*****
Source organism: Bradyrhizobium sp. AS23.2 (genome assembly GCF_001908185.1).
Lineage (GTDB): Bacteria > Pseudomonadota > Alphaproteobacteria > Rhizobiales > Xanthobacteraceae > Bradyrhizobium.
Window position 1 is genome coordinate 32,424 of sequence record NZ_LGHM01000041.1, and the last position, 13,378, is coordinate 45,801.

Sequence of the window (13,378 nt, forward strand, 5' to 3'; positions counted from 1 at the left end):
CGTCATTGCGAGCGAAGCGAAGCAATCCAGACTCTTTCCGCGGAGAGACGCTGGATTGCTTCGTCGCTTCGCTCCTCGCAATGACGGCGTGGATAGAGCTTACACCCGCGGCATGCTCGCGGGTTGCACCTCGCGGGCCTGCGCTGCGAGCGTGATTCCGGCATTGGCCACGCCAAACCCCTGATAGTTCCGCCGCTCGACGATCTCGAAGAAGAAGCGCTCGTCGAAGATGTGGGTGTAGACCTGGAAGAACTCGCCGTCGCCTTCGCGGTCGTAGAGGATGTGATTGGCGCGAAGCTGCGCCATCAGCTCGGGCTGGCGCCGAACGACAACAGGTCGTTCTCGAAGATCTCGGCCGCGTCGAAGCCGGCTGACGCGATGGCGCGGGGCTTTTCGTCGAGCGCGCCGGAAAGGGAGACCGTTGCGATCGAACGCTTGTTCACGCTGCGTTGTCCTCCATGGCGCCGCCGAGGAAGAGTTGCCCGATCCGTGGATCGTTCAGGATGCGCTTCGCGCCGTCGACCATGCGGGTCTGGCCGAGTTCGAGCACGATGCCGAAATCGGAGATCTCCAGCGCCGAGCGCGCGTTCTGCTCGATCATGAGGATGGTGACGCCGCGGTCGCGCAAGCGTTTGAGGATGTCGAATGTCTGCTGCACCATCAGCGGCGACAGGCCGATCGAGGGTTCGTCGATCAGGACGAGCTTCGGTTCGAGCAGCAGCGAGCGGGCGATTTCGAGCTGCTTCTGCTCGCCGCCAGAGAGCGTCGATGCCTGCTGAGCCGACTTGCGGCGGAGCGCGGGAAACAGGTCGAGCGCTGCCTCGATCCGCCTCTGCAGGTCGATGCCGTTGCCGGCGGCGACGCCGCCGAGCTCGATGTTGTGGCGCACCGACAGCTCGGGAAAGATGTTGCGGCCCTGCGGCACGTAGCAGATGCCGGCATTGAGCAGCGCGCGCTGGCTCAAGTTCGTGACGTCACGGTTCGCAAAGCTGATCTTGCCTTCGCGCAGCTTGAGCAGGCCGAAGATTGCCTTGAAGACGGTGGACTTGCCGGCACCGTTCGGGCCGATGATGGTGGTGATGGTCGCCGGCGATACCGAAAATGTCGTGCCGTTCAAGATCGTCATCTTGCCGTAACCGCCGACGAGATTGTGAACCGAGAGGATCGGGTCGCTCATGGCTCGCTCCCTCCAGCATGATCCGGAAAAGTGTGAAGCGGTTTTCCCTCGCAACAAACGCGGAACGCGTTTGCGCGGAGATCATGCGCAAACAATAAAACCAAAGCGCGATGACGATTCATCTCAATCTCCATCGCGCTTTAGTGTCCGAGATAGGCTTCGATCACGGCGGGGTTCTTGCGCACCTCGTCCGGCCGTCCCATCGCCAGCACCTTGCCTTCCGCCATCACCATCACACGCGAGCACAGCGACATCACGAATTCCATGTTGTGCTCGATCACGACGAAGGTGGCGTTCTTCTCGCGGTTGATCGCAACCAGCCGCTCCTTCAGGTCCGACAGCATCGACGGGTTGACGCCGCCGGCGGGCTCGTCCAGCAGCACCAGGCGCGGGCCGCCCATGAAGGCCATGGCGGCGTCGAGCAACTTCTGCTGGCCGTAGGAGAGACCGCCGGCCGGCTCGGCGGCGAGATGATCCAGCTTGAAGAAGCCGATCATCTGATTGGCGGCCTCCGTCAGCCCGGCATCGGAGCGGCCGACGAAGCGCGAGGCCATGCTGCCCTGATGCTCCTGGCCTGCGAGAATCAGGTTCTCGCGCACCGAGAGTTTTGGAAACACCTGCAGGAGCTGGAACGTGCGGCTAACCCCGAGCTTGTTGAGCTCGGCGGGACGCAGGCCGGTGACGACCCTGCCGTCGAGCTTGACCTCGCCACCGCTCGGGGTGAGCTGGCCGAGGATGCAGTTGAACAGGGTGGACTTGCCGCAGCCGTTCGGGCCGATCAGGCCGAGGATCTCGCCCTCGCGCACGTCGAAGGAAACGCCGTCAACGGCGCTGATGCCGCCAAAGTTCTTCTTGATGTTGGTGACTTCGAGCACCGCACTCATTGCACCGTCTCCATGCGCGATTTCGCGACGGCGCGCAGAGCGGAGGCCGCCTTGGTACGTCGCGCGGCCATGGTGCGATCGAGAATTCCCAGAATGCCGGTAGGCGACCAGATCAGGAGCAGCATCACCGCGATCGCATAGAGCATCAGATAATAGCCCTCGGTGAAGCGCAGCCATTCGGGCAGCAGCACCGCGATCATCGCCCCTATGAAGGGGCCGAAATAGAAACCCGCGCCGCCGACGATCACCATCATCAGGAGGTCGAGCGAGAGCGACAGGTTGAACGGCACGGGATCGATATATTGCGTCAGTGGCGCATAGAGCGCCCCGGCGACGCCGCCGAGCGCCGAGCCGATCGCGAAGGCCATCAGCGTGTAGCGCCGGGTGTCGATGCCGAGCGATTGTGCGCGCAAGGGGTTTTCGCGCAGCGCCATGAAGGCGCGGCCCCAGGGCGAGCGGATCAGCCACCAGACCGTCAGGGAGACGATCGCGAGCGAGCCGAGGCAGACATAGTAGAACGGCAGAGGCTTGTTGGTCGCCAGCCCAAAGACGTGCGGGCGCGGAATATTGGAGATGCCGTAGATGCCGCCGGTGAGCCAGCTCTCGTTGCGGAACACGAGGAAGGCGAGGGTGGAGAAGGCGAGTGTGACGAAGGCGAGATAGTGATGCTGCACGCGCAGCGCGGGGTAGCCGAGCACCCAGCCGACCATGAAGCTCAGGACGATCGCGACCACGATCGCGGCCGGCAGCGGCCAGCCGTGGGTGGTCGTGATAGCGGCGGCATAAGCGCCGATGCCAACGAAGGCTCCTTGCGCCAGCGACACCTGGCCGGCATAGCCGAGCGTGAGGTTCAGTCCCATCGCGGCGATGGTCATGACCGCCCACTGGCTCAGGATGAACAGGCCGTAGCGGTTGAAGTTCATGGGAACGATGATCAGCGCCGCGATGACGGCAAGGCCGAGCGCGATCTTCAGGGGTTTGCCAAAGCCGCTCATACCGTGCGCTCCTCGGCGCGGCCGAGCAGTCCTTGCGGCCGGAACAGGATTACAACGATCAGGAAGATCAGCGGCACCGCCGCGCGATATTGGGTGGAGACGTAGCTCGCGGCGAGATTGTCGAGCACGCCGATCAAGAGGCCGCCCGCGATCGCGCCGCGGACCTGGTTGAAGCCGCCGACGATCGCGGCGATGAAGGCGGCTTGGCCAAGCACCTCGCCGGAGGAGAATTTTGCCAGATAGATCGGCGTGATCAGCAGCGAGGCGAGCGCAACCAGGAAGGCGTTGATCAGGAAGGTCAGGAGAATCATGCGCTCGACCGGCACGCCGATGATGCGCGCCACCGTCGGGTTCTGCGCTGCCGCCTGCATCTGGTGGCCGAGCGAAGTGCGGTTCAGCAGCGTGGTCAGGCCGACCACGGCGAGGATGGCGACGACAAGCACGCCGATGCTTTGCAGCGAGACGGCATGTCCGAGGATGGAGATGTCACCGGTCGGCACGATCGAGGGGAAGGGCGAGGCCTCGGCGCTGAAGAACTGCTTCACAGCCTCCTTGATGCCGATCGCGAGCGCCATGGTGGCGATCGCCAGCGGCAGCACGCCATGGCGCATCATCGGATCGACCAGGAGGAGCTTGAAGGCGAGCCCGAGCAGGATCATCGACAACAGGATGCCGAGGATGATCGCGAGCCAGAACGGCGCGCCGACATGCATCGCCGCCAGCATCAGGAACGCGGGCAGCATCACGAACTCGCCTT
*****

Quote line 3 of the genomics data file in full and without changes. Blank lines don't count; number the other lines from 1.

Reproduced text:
Window position 1 is genome coordinate 32,424 of sequence record NZ_LGHM01000041.1, and the last position, 13,378, is coordinate 45,801.